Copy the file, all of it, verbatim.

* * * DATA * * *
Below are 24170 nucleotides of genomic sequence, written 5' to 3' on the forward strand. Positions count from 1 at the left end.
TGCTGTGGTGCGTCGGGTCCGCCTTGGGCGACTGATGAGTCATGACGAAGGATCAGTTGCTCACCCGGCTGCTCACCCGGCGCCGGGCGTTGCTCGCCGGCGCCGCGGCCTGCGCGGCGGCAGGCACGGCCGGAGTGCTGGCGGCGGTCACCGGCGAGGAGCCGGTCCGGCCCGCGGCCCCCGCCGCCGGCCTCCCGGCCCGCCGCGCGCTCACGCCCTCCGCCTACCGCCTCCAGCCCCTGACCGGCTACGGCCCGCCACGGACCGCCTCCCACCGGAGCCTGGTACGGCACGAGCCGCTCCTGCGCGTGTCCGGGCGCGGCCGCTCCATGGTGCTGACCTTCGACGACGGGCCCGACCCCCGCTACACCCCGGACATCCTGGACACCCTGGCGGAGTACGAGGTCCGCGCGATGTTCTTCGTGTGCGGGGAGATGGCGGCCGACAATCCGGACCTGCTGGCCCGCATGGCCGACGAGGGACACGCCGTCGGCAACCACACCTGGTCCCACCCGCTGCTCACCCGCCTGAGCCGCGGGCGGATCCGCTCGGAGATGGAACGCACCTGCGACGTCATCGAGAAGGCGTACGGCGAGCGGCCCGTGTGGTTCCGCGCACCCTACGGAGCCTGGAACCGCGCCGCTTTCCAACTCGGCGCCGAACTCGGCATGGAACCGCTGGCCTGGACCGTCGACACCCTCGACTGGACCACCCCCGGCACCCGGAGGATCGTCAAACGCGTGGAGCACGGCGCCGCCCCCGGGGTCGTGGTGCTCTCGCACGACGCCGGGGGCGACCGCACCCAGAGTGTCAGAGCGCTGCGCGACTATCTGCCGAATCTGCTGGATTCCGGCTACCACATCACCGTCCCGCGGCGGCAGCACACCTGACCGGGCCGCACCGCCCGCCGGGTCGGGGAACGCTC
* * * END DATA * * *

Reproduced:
Below are 24170 nucleotides of genomic sequence, written 5' to 3' on the forward strand. Positions count from 1 at the left end.
TGCTGTGGTGCGTCGGGTCCGCCTTGGGCGACTGATGAGTCATGACGAAGGATCAGTTGCTCACCCGGCTGCTCACCCGGCGCCGGGCGTTGCTCGCCGGCGCCGCGGCCTGCGCGGCGGCAGGCACGGCCGGAGTGCTGGCGGCGGTCACCGGCGAGGAGCCGGTCCGGCCCGCGGCCCCCGCCGCCGGCCTCCCGGCCCGCCGCGCGCTCACGCCCTCCGCCTACCGCCTCCAGCCCCTGACCGGCTACGGCCCGCCACGGACCGCCTCCCACCGGAGCCTGGTACGGCACGAGCCGCTCCTGCGCGTGTCCGGGCGCGGCCGCTCCATGGTGCTGACCTTCGACGACGGGCCCGACCCCCGCTACACCCCGGACATCCTGGACACCCTGGCGGAGTACGAGGTCCGCGCGATGTTCTTCGTGTGCGGGGAGATGGCGGCCGACAATCCGGACCTGCTGGCCCGCATGGCCGACGAGGGACACGCCGTCGGCAACCACACCTGGTCCCACCCGCTGCTCACCCGCCTGAGCCGCGGGCGGATCCGCTCGGAGATGGAACGCACCTGCGACGTCATCGAGAAGGCGTACGGCGAGCGGCCCGTGTGGTTCCGCGCACCCTACGGAGCCTGGAACCGCGCCGCTTTCCAACTCGGCGCCGAACTCGGCATGGAACCGCTGGCCTGGACCGTCGACACCCTCGACTGGACCACCCCCGGCACCCGGAGGATCGTCAAACGCGTGGAGCACGGCGCCGCCCCCGGGGTCGTGGTGCTCTCGCACGACGCCGGGGGCGACCGCACCCAGAGTGTCAGAGCGCTGCGCGACTATCTGCCGAATCTGCTGGATTCCGGCTACCACATCACCGTCCCGCGGCGGCAGCACACCTGACCGGGCCGCACCGCCCGCCGGGTCGGGGAACGCTC